I'm working on a motor controller design that I would like to be as flexible as possible without driving up my BOM cost and board area more than necessary. To that end, I would like to use a single input circuit and connector to handle both single-ended and differential encoders. I'm operating under the assumption from my own experience that most encoders run on a 5V supply (is this a bad assumption?).

I've come up with a couple of options so far but I'm not sure which is better or if I'm missing something else entirely.

  • Use a single-ended logic buffer such as a 74LVC07A. When a differential encoder is used, only connect the positive lines. My concern here is that I'm not sure of what the voltage of a single line is relative to ground. Does a 5V differential encoder typically output 0V and 5V, or is it more like +/-2.5V?
  • Use a RS-422/485 differential line receiver. When a single-ended encoder is used, ground the negative input. I'm not sure how complex the grounding configuration would need to be here. Is there a pulldown resistor configuration that won't interfere with a differential encoder? If not, I would probably need to use a FET to selectively pull the line low.

2 Answers 2


When you set out to make something that can support differential or single ended connections from the encoder why not try what I have done on a number of projects.

Before delving into that let me clarify for you that differential encoders do not output voltage swings that go above and below GND. A single A+ or B+ or A- or B- will always swing from GND to some positive voltage (very typically 5V). The differential aspect comes onto play simply because the A- and B- pins are simply logically inverted from their A+ and B+ counterparts.

Also note that differential receivers are designed to pull the difference out from between a pair of signals that are nominally logical inversions of each other. The typical differential receiver will be capable of detecting from a signal pair that has reduced amplitude, even down to less than half a volt, due attenuation through a very long cable. The receivers also can accommodate a common mode voltage range that extends below GND so that they can detect in situations where there can be a number of volts of GND level shift between different subsystems. (Even without signal level attenuation the receivers in a differential system are also capable of rejecting high noise levels on each signal of a pair).

In my designs I bring in from a connector all of A+, A-, B+ and B-. The A+ and B+ inputs go directly to the + inputs of a AM26LV32 quad differential line receiver. (Note that some designs will also require the Z or Index channel as well). The A- and B- inputs go to a dual 2->1 analog mux chip (I use the TS5A22362 part). The outputs of the switch chip then go to the - inputs of the AM25LV32.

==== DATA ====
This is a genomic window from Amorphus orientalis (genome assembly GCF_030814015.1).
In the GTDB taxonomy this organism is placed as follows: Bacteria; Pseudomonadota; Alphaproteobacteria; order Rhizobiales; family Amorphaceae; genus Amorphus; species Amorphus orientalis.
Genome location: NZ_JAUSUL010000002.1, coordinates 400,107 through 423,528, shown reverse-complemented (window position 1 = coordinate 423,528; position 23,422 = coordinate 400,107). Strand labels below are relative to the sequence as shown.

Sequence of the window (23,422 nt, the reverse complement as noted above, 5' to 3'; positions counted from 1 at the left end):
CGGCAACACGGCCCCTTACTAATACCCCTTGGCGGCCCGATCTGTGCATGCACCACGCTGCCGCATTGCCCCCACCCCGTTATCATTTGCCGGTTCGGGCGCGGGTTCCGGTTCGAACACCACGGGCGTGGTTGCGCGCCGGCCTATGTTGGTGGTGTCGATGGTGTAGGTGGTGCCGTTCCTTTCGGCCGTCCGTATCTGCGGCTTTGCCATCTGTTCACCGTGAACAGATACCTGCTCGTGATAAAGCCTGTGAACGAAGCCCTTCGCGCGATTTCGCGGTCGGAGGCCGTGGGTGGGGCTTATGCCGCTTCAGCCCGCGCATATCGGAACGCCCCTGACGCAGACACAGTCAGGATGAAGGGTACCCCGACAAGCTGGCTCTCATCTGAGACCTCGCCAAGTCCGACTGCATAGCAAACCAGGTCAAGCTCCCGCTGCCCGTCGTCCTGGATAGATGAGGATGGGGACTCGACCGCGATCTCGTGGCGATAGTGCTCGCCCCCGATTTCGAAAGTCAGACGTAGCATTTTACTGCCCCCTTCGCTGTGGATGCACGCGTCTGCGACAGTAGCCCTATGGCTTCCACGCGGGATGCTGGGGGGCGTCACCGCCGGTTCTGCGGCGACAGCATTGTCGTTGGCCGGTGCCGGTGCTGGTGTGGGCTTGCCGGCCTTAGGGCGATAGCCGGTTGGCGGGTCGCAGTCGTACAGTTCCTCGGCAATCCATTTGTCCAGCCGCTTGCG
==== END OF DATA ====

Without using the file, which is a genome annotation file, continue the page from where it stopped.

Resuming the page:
The other side inputs of the analog mux chip come from a TLV431 shunt reference chip setup to produce a voltage level of ~2.5V. A control line from my MCU is used to switch the analog mux for either the single ended mode or the differential mode. In the single ended mode the AM26LV32 is seeing its + input swing approx 0 to 5V and the - input is set at a mid point threshold from the TLV431. (Note that this really assumes that the encoder is not 100's of feet away and as such does not expect there to be a huge GND shift between the encoder and the receiver. With a 2.5V reference and 0-5V swing signals a GND voltage difference between encoder and receiver of a up to a volt can still be easily accommodated for single ended operation).

The AM26LV32 is a great part because it can take the 0 to 5V inputs and run with a VCC of 3.3V. This permits automatic level conversion of the outputs to 3.3V logic levels for connection to the MCU (or as in my typical case an FPGA).

I also anticipate that some encoders that operate in single ended mode may be connected in an open drain / open collector configuration with output pullups to a higher voltage such as +12V. I take care of that in my design by running the encoder signals through a 2.2K resistor before presenting them to the above described circuitry. The downwind side of the 2.2K resistor is also connected off to an ESD / voltage clamp diode chip that is connected into the +5V supply. I use the DVIULC6-4SC6 for these clamps. The beauty of this setup is that it allows for encoders that may be outputting voltages in the range of 0 to as high as 15V or 16V but works just as well for 0-5V encoders.

If the reference was changed to something more like 1.7V to 2V then the circuit would even work nicely for single ended encoders that operated at 0->3.3V voltage swings.

  • \$\begingroup\$ Isn't it a bit risky to use the clamp that has a clamping voltage of 12V before 26LV32 which has an absolute maximum input diff voltage of 12V as well? Wouldn't it be better to use a 5.5V TVS instead? Can you elaborate? \$\endgroup\$
    – Martin
    Jan 22, 2019 at 4:06
  • \$\begingroup\$ @Martin - If you read closely in my posting you will note that I said that all my input signals run through a 2.2K resistor. The downwind side of the 2.2K resistor connects to the 26LV32 inputs (either directly or through the analogue switch mux). The downwind side of the resistor also connects to one of the signal clamp pins of a DVIULC6-4SC6. The clamp part has its Vbus connected to the 5V supply and its GND connected to the digital GND. This clamps the excursion of the signal to just a little over 5V or a little under GND. (continued) \$\endgroup\$ Jan 22, 2019 at 4:46
  • \$\begingroup\$ (continued from above) Obviously the series 2.2K resistor limits the overall current from the input side so the clamp diodes in the DVIULC6-4SC6 do not get exposed to high currents. \$\endgroup\$ Jan 22, 2019 at 4:47

These days there are specialized solutions for this kind of thing such as MAX14890.


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